She had released two records (1994’s No More Mr. Nice Girl and 1997’s Love Is a Dog From Hell) and wrote several books, including the darkly comic novels Diary of an Emotional Idiot and Hex. Her last blog post was on Friday, her last tweet Saturday.
February 7, 2014 § Leave a comment
I went to bed already and my stomick was gralling . I just didn’t want to hear my stomick gralling.
At Booth, read an excerpt of my friend Daniel Hales’ novel Run Story, set at a home for behaviorally challenged teenagers. A longer excerpt appears in Booth #6, print issue.
February 6, 2014 § Leave a comment
It wasn’t until late last night that I realized yesterday was William S. Burroughs’ 100th birthday.
While it’s not exactly what he was known for, here’s one of my favorite projects of his, recorded in 1996 for a project called Songs in the Key of X: Music From and Inspired by the X-Files.
February 1, 2014 § Leave a comment
The Laughter of Strangers, Michael J Seidlinger. The Laughter of Strangers is a novel about boxing, which made me think two things: how few novels these days, it seems, want to be about something, and two, how few novels there have been about boxing. Much of the literature that has stood the test of time is of the nonfiction variety: Joyce Carol Oates and Norman Mailer have written books about it, and there are classic autobiographies like Raging Bull that have made into feature films.
I say this as I’ve tried to write a story about an ex-boxer: The sport itself seems to have been outfoxed in the cultural conversation by mixed martial arts, as though regulations, punching, and gentlemen’s rules were dragging us down the whole time. But given its structure, it makes an ideal frame on which to draw out the intricacies of primal and inner conflict.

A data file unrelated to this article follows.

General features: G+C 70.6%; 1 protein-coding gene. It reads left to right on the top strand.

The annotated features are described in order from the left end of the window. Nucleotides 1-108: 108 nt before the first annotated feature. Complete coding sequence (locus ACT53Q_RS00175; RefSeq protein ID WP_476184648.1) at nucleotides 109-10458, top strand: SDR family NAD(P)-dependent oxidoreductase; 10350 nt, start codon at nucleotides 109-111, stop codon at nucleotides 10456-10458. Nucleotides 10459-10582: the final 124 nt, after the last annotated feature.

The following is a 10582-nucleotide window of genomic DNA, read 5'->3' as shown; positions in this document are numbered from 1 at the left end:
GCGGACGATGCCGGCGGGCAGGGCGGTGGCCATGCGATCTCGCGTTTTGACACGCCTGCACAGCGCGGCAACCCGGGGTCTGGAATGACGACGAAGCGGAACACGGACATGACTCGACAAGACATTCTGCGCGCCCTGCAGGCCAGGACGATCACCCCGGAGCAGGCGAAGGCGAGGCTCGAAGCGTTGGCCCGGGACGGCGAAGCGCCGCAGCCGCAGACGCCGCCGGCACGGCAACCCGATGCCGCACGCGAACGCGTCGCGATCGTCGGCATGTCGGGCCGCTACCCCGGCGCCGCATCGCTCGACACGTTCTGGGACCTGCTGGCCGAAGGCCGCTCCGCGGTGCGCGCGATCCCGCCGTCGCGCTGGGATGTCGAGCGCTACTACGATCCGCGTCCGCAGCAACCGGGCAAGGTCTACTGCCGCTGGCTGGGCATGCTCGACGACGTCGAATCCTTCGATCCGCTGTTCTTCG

Seidlinger’s book takes us inside the mind of Willem Floures, a veteran heavyweight boxer who may be nearing the end of the line. (The title alludes to the public humiliation that comes with defeat; Morrissey’s song “Boxers” comes to mind here.) After Willem loses his top ranking, his trainer, Spencer, develops a scheme to win back public sentiment while Willem works to regain his crown. It is then that we are let in on a twist: all of Willem’s opponents are also named Willem Floures, distinguished only by their aliases (Executioner, Dynamite, etc.), suggesting they are merely figurative extensions of the protagonist’s psyche. At this point it is hard not to make comparisons here to another boxing-related book-turned-film about a man confronting a figurative extension of himself: Fight Club.
Seidlinger uses an interesting manner of first-person storytelling that interjects mental “shouts” in all capitals that seem to mimic a trainer’s yelling advice from the corner. They work for Willem’s thought processes as he operates in the ring:
X has me pinned against the ropes for a third of the round.